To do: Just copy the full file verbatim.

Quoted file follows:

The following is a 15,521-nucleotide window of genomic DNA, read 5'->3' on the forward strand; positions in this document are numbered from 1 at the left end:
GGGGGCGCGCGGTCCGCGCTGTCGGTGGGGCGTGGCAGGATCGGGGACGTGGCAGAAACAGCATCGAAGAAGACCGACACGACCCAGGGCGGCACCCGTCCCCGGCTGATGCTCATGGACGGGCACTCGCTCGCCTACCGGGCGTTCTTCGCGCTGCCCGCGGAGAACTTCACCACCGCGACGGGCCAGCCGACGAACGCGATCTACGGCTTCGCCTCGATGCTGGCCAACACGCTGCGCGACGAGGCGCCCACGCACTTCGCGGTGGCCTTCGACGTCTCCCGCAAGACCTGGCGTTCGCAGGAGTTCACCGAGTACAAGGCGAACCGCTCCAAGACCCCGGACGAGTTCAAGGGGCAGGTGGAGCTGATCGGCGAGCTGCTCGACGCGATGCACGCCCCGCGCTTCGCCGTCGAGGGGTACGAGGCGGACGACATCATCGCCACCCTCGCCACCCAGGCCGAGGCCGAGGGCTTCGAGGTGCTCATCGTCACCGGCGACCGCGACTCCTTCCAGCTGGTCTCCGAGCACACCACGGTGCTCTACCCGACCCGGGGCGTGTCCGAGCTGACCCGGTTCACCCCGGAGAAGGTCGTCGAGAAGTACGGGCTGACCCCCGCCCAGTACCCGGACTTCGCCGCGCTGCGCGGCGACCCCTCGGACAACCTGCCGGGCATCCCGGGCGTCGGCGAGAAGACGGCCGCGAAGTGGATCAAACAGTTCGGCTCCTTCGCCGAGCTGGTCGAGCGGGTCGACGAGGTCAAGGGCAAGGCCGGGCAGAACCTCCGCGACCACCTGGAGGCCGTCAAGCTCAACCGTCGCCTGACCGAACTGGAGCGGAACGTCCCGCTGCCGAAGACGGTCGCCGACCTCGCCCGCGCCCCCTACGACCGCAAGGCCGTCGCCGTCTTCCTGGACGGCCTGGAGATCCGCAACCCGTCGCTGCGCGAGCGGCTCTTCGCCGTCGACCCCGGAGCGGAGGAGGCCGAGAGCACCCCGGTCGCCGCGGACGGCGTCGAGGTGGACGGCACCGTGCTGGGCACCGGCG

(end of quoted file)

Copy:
The following is a 15,521-nucleotide window of genomic DNA, read 5'->3' on the forward strand; positions in this document are numbered from 1 at the left end:
GGGGGCGCGCGGTCCGCGCTGTCGGTGGGGCGTGGCAGGATCGGGGACGTGGCAGAAACAGCATCGAAGAAGACCGACACGACCCAGGGCGGCACCCGTCCCCGGCTGATGCTCATGGACGGGCACTCGCTCGCCTACCGGGCGTTCTTCGCGCTGCCCGCGGAGAACTTCACCACCGCGACGGGCCAGCCGACGAACGCGATCTACGGCTTCGCCTCGATGCTGGCCAACACGCTGCGCGACGAGGCGCCCACGCACTTCGCGGTGGCCTTCGACGTCTCCCGCAAGACCTGGCGTTCGCAGGAGTTCACCGAGTACAAGGCGAACCGCTCCAAGACCCCGGACGAGTTCAAGGGGCAGGTGGAGCTGATCGGCGAGCTGCTCGACGCGATGCACGCCCCGCGCTTCGCCGTCGAGGGGTACGAGGCGGACGACATCATCGCCACCCTCGCCACCCAGGCCGAGGCCGAGGGCTTCGAGGTGCTCATCGTCACCGGCGACCGCGACTCCTTCCAGCTGGTCTCCGAGCACACCACGGTGCTCTACCCGACCCGGGGCGTGTCCGAGCTGACCCGGTTCACCCCGGAGAAGGTCGTCGAGAAGTACGGGCTGACCCCCGCCCAGTACCCGGACTTCGCCGCGCTGCGCGGCGACCCCTCGGACAACCTGCCGGGCATCCCGGGCGTCGGCGAGAAGACGGCCGCGAAGTGGATCAAACAGTTCGGCTCCTTCGCCGAGCTGGTCGAGCGGGTCGACGAGGTCAAGGGCAAGGCCGGGCAGAACCTCCGCGACCACCTGGAGGCCGTCAAGCTCAACCGTCGCCTGACCGAACTGGAGCGGAACGTCCCGCTGCCGAAGACGGTCGCCGACCTCGCCCGCGCCCCCTACGACCGCAAGGCCGTCGCCGTCTTCCTGGACGGCCTGGAGATCCGCAACCCGTCGCTGCGCGAGCGGCTCTTCGCCGTCGACCCCGGAGCGGAGGAGGCCGAGAGCACCCCGGTCGCCGCGGACGGCGTCGAGGTGGACGGCACCGTGCTGGGCACCGGCG